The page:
Federal regulators accused a Dutch trading firm, its chief executive and two other top employees Thursday of manipulating energy futures contracts on the New York Mercantile Exchange.
The U.S. Commodity Futures Trading Commission alleged Optiver Holding BV attempted to manipulate light sweet crude oil, New York Harbor heating oil and New York Harbor gasoline futures contracts during March 2007.
The defendants tried to manipulate prices 19 times and succeeded in causing artificial prices five times, earning about $1 million in profit, according to a complaint filed in U.S. District Court in New York.
Regulators asked a judge to impose monetary penalties, restitution and other restrictions. A telephone message seeking comment was left at the company's Chicago office.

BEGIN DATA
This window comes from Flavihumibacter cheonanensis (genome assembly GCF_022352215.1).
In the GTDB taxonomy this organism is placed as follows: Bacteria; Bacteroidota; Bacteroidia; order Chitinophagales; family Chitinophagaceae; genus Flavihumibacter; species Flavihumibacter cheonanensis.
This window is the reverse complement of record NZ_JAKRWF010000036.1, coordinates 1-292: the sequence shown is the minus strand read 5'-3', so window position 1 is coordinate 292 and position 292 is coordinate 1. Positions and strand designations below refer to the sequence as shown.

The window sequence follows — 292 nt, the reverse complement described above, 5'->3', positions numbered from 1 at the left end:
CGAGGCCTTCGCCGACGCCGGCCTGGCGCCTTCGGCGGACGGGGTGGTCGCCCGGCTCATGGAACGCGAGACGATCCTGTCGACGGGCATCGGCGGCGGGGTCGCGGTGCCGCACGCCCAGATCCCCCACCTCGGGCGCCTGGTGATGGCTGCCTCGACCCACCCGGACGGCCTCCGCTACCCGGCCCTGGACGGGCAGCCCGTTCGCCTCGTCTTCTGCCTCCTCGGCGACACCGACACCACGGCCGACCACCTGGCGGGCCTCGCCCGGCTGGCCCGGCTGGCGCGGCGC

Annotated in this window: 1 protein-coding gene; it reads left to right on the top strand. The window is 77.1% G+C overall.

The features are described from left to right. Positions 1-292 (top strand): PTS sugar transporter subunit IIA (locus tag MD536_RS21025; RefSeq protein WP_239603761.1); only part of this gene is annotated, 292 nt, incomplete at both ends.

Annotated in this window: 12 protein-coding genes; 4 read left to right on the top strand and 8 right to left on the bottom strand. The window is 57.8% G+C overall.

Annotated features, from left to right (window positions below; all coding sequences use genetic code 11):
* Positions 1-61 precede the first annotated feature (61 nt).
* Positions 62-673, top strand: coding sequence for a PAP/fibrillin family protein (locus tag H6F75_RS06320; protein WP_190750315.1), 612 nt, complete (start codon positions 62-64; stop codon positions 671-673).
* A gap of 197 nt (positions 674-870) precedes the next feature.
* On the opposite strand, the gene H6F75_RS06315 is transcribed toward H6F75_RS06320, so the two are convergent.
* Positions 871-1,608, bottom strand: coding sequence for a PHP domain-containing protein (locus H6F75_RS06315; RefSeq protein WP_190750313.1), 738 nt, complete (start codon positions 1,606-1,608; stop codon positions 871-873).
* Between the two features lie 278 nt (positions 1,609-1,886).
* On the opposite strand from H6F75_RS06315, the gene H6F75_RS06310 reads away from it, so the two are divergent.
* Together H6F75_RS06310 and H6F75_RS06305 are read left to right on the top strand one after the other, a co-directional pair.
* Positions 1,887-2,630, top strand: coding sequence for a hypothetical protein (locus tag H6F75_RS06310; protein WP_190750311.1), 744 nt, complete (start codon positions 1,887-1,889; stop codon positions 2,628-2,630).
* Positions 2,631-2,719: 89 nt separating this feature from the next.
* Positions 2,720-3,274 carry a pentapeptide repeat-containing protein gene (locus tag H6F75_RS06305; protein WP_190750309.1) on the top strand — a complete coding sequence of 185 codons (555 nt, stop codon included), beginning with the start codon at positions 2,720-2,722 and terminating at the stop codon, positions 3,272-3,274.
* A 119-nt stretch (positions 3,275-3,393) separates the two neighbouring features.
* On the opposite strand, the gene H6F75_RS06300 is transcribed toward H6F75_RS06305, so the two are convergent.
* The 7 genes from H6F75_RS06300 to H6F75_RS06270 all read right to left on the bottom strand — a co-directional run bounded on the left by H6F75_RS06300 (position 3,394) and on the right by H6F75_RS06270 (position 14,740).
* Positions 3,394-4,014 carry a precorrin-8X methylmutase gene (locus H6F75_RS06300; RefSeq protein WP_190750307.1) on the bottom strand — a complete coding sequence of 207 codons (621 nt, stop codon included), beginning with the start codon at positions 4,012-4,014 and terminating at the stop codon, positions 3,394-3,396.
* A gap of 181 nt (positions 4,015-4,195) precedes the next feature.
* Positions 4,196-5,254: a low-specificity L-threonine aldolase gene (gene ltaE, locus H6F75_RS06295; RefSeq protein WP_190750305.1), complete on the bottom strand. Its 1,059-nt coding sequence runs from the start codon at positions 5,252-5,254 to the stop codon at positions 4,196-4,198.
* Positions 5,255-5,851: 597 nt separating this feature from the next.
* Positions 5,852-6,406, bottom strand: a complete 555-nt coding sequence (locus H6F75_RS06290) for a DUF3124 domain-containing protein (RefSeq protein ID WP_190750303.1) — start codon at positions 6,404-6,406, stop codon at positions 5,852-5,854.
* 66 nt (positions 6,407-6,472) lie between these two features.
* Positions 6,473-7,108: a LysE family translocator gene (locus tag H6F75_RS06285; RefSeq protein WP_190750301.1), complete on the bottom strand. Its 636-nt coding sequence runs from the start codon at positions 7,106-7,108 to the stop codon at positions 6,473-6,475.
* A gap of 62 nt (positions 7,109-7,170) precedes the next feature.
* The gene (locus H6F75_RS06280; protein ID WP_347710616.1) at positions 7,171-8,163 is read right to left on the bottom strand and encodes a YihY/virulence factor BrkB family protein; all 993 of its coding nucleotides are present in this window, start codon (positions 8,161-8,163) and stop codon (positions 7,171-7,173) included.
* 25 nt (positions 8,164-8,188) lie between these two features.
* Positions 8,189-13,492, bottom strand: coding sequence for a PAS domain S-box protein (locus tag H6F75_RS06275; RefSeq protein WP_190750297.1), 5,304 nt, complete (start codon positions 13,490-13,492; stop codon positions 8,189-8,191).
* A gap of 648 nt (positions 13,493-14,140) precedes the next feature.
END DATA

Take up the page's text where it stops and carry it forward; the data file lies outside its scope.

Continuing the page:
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The complaint was filed just days after Congress began acting on legislation that would require the CFTC to set limits on trading in oil markets by investors and speculators.
The futures contracts at issue are governed by “trading at settlement” guidelines. Parties agree at the start of such a contract the price will be the day's settlement price plus or minus an agreed-to differential.
A trader can profit by buying or selling such contracts and making money on the price difference, the commission said.
Optiver executives were accused of accumulating a large position in such contracts and trading them in the opposite direction just before or during the closing bell “to improperly influence and affect the price of futures contracts in a desired direction,” the complaint said.